Social deduction games are fantastic, and we’ve talked about how to be a better Werewolf player before. Each game is unique, and One Night Ultimate Werewolf the shining example of that. There’s only a single night phase, but at the end of it you may have changed your role or team. You first need to figure out what your winning condition is, and only then can you decide how best to proceed.
You can play One Night as a silly game where you point fingers and then reveal who dies. But you can also play it strategically – carefully crafting your deceptions and turning the game to your advantage. If you want to be the One Night guru of your group, here are a few tips.
Learn to Love Lying – Your Life May Depend on It
One Night has so many special powers that it seems like you can simply figure out what happened if everyone tells the truth. And you usually can. But that doesn’t mean it’s a good idea. For example, what if I’m the Seer and I saw a Wolf. If I’m honest, I might tell everyone. Which seems like a good idea until the Troublemaker says that he switched me and that other player. Suddenly, my honesty got me killed and I lose the game. But if I lied a bit and figured things out a little more, I might have a chance to win.
Even if you start on the village team, you don’t know for sure that you ended up there. So it’s best to shroud yourself in a cloak of falsehood until you are more certain how to use your special knowledge.
That doesn’t mean you should sit there and be silent, either. A quiet village is a dead village. So it is very important that the conversation keep going. Make some accusations or claim to be some other role. Get the conversation started and you’ll be surprised what the other players let slip.
Robber, Troublemaker, and Seer, oh my!
One Night has a ton of variety and you can swap out various roles for completely different experiences. But these three – Robber, Troublemaker, and Seer – will be in nearly every game. The Troublemaker, especially, is what really makes the game work.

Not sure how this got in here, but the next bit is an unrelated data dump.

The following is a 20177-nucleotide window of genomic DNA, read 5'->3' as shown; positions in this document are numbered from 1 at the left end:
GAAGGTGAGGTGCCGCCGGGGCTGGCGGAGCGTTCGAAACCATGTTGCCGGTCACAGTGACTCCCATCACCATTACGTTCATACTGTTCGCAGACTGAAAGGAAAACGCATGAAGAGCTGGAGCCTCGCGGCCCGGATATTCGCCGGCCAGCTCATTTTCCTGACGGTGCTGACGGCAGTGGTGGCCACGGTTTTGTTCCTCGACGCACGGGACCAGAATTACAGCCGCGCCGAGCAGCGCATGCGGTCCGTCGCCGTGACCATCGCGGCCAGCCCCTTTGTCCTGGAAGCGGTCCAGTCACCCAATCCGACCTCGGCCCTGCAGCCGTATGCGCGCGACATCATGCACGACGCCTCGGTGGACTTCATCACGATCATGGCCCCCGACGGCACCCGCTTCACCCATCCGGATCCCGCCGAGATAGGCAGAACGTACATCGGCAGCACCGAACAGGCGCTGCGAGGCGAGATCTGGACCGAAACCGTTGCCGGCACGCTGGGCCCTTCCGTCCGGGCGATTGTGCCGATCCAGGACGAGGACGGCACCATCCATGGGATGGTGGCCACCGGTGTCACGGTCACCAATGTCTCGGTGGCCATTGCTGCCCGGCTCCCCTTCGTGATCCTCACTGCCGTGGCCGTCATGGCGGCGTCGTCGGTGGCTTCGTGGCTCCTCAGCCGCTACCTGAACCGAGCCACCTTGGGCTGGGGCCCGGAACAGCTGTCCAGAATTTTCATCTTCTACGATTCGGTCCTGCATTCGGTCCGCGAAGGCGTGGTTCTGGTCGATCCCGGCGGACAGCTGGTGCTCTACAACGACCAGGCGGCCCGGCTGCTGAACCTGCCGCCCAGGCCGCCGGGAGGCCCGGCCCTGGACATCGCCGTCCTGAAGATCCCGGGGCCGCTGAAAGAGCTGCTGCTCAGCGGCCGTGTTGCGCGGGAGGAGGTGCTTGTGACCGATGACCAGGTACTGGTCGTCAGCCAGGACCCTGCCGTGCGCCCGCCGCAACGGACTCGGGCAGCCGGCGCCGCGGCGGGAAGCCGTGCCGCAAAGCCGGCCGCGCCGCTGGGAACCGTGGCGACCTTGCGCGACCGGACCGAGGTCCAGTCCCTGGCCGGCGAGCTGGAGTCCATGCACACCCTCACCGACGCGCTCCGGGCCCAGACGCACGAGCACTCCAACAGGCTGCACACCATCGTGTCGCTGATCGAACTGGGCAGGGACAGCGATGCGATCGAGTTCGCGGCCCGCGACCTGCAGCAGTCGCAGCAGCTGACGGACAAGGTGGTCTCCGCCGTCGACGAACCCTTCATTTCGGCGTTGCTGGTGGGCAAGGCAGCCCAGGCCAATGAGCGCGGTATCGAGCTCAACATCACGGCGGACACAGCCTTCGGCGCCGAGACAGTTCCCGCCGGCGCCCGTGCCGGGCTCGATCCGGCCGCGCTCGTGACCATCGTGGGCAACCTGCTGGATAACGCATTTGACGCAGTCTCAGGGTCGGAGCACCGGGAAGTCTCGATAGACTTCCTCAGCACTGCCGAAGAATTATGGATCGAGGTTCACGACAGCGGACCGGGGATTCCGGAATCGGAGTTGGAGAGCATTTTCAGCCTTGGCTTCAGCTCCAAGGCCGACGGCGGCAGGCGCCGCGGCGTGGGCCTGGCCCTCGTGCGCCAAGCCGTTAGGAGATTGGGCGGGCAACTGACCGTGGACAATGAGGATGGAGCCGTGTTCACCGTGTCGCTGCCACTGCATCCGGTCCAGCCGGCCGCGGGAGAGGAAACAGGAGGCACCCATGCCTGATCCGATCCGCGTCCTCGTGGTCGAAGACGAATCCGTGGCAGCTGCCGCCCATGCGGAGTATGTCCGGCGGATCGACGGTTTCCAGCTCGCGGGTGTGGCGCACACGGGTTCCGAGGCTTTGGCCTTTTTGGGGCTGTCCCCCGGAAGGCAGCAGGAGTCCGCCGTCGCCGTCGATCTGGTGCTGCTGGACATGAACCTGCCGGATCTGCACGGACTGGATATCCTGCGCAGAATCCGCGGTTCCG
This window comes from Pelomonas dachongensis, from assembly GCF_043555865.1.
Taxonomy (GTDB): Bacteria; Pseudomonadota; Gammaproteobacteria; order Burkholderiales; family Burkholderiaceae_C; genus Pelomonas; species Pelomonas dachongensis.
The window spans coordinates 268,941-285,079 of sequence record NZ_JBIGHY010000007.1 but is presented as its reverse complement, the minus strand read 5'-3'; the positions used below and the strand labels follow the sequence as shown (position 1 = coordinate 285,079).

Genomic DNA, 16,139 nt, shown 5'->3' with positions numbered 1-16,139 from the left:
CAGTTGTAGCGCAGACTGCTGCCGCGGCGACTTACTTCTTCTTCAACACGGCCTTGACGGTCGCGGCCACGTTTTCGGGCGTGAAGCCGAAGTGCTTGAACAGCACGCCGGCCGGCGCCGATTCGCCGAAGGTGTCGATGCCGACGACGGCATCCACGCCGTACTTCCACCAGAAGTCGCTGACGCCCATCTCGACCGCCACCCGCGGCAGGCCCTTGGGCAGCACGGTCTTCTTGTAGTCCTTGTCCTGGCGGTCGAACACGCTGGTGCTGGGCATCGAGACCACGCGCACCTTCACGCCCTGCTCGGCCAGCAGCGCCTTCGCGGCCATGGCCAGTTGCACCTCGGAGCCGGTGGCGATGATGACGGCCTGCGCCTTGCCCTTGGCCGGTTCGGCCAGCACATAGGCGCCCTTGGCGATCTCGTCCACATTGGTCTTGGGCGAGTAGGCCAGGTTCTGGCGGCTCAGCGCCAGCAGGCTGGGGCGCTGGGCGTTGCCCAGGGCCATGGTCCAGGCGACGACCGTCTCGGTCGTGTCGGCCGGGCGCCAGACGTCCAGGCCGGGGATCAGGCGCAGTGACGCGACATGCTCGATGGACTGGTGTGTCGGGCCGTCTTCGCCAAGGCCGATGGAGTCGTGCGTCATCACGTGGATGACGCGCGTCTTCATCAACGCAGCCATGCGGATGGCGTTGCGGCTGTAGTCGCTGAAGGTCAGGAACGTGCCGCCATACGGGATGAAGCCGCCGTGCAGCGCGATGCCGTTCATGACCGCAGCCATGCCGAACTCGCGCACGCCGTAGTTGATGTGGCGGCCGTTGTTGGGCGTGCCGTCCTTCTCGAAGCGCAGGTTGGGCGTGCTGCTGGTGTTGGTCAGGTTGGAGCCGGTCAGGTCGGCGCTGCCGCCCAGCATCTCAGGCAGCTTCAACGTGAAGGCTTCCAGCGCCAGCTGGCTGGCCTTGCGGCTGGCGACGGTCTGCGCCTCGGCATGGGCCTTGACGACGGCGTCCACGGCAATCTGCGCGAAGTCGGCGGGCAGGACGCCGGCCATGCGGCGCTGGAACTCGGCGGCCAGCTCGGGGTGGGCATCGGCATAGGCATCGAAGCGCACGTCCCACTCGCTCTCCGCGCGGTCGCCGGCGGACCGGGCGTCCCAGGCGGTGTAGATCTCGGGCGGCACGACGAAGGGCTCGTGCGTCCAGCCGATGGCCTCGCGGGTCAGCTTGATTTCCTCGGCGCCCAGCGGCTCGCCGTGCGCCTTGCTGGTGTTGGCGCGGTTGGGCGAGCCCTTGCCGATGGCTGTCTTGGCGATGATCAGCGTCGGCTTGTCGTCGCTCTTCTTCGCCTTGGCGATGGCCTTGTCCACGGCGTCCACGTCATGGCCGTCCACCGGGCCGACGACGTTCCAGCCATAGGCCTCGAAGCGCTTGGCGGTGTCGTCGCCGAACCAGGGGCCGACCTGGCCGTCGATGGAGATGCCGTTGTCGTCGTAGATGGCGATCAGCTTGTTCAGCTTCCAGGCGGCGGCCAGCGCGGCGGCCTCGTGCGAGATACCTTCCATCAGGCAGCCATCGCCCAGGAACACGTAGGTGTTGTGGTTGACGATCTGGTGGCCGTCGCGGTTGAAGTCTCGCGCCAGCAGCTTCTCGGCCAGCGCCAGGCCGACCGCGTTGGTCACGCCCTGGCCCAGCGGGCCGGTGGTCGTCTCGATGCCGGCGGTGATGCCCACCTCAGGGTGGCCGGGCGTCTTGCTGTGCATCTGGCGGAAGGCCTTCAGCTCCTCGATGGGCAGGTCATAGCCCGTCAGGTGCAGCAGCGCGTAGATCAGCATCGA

As Seer, it is often advantageous to look at two cards in the center rather than a single player’s card. But it’s best to keep the knowledge to yourself. You don’t want to start by saying, “I saw Mason and Robber in the center” because that means the wolves know which roles are out and will know not to make the mistake of pretending to be those roles. Also, you may want to lie about what you saw in order to get reactions from other people. Or maybe you look at someone and see a wolf. Instead of revealing that right away, it’s sometimes good to keep that in your pocket until a later claim needs confirmation.
The Robber is one of the sneakiest roles in the game. Often, the Robber ends up grabbing another villager’s card. This is helpful because you can confirm what the player started as and shore up his or her claims later. But the best is when you get a werewolf’s card. Then you can pretend to be Seer who “saw” a wolf. Or you can make that wolf look guilty because they think they still have the wolf card. And when everyone votes for them, you win as a wolf!
The Troublemaker has the most opportunity to deceive. You can pretend to swap the wrong two cards and see if either player suddenly admits to being a werewolf. Even if you aren’t the troublemaker, it’s sometimes a good way to make a claim. Maybe you and another player are wolves and someone is on to your buddy. Just say, “Actually, I’m the troublemaker and I swapped him with someone else.” Boom! Perfect alibi and it allows your teammate to play right into it.
More Roles, Daybreak, Vampire, and Beyond
If you have those concepts ironed out, you can start to apply them as new roles get added into the mix. The Minion and the Tanner can both win by dying, so they want to act suspicious and try to get killed. And they also provide cover for werewolves who might act overly suspicious as a double fake.
In Daybreak, you’ll get interesting cards like the Witch who can change someone to one of the center cards, or the Alpha Wolf who can convert another player to the wolf team. These changes can really disrupt preconceived notions and are a great way to challenge someone who thinks they have the whole thing figured out.
Vampire adds a new team, as well as a Mark system. You don’t change roles as often, but you can change motivation. The Assassin wants to kill a particular player, and the Traitor wants his own team to lose. So even if you figure out that someone is a village role, that doesn’t mean they are on your team.
And always remember to lie, lie, and lie again. At least until you think it is in your interest to tell the truth.
Do you play One Night Ultimate Werewolf? Share your tips in the comments.
All Image Credits: Bezier Games
Featured Image Credit: Bezier Games